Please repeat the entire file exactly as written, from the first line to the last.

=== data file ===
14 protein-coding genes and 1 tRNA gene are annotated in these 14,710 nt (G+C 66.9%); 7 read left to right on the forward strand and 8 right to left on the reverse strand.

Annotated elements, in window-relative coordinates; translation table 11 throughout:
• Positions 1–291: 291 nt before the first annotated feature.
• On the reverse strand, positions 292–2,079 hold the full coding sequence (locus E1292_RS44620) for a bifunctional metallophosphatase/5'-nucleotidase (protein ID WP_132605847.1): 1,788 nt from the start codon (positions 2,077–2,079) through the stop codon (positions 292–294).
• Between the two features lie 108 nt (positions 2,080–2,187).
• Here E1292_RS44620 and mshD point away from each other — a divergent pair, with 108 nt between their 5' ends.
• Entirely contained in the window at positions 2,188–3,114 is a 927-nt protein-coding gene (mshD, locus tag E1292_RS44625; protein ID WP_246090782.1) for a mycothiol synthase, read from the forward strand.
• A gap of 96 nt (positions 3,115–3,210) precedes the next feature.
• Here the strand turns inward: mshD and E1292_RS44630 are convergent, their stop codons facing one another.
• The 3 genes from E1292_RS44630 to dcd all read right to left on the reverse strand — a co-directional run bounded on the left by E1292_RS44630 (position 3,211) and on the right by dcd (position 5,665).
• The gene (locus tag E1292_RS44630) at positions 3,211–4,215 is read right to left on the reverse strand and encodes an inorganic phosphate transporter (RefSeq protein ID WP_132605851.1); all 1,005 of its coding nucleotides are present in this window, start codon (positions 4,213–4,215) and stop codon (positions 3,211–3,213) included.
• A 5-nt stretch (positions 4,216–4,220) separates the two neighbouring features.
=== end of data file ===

14 protein-coding genes and 1 tRNA gene are annotated in these 14,710 nt (G+C 66.9%); 7 read left to right on the forward strand and 8 right to left on the reverse strand.

Annotated elements, in window-relative coordinates; translation table 11 throughout:
• Positions 1–291: 291 nt before the first annotated feature.
• On the reverse strand, positions 292–2,079 hold the full coding sequence (locus E1292_RS44620) for a bifunctional metallophosphatase/5'-nucleotidase (protein ID WP_132605847.1): 1,788 nt from the start codon (positions 2,077–2,079) through the stop codon (positions 292–294).
• Between the two features lie 108 nt (positions 2,080–2,187).
• Here E1292_RS44620 and mshD point away from each other — a divergent pair, with 108 nt between their 5' ends.
• Entirely contained in the window at positions 2,188–3,114 is a 927-nt protein-coding gene (mshD, locus tag E1292_RS44625; protein ID WP_246090782.1) for a mycothiol synthase, read from the forward strand.
• A gap of 96 nt (positions 3,115–3,210) precedes the next feature.
• Here the strand turns inward: mshD and E1292_RS44630 are convergent, their stop codons facing one another.
• The 3 genes from E1292_RS44630 to dcd all read right to left on the reverse strand — a co-directional run bounded on the left by E1292_RS44630 (position 3,211) and on the right by dcd (position 5,665).
• The gene (locus tag E1292_RS44630) at positions 3,211–4,215 is read right to left on the reverse strand and encodes an inorganic phosphate transporter (RefSeq protein ID WP_132605851.1); all 1,005 of its coding nucleotides are present in this window, start codon (positions 4,213–4,215) and stop codon (positions 3,211–3,213) included.
• A 5-nt stretch (positions 4,216–4,220) separates the two neighbouring features.